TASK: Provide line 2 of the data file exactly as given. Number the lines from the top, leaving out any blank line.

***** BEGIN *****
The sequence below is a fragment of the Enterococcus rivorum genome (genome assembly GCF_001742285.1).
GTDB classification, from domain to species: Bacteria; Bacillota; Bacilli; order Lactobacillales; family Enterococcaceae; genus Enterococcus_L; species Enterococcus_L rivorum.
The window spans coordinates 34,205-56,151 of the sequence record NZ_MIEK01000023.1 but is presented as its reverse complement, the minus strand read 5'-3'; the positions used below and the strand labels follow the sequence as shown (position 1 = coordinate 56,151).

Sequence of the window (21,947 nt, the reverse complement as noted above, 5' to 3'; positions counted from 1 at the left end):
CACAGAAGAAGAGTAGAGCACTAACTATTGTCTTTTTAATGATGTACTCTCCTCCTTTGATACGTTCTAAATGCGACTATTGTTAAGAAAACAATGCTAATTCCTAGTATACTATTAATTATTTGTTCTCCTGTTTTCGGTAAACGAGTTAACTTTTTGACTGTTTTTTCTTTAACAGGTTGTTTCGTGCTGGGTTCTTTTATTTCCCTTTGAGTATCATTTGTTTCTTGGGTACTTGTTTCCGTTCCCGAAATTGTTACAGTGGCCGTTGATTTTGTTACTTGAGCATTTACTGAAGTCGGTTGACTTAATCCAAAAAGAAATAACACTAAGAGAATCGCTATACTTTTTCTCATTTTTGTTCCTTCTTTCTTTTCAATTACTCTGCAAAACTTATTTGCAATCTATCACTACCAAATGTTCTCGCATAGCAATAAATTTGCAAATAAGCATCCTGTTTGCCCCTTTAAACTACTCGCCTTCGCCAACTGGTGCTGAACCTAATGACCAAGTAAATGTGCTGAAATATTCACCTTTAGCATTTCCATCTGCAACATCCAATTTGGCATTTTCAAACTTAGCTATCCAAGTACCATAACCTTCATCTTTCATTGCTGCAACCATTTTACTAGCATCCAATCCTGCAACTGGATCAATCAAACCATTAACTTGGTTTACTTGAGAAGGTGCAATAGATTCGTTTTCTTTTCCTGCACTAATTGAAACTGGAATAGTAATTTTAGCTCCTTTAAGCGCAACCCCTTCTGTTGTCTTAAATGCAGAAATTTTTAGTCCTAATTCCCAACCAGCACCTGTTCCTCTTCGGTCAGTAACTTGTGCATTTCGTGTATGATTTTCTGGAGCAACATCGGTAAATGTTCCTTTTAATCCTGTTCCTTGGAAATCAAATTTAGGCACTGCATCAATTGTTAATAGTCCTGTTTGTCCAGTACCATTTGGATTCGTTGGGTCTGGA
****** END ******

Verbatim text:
GTDB classification, from domain to species: Bacteria; Bacillota; Bacilli; order Lactobacillales; family Enterococcaceae; genus Enterococcus_L; species Enterococcus_L rivorum.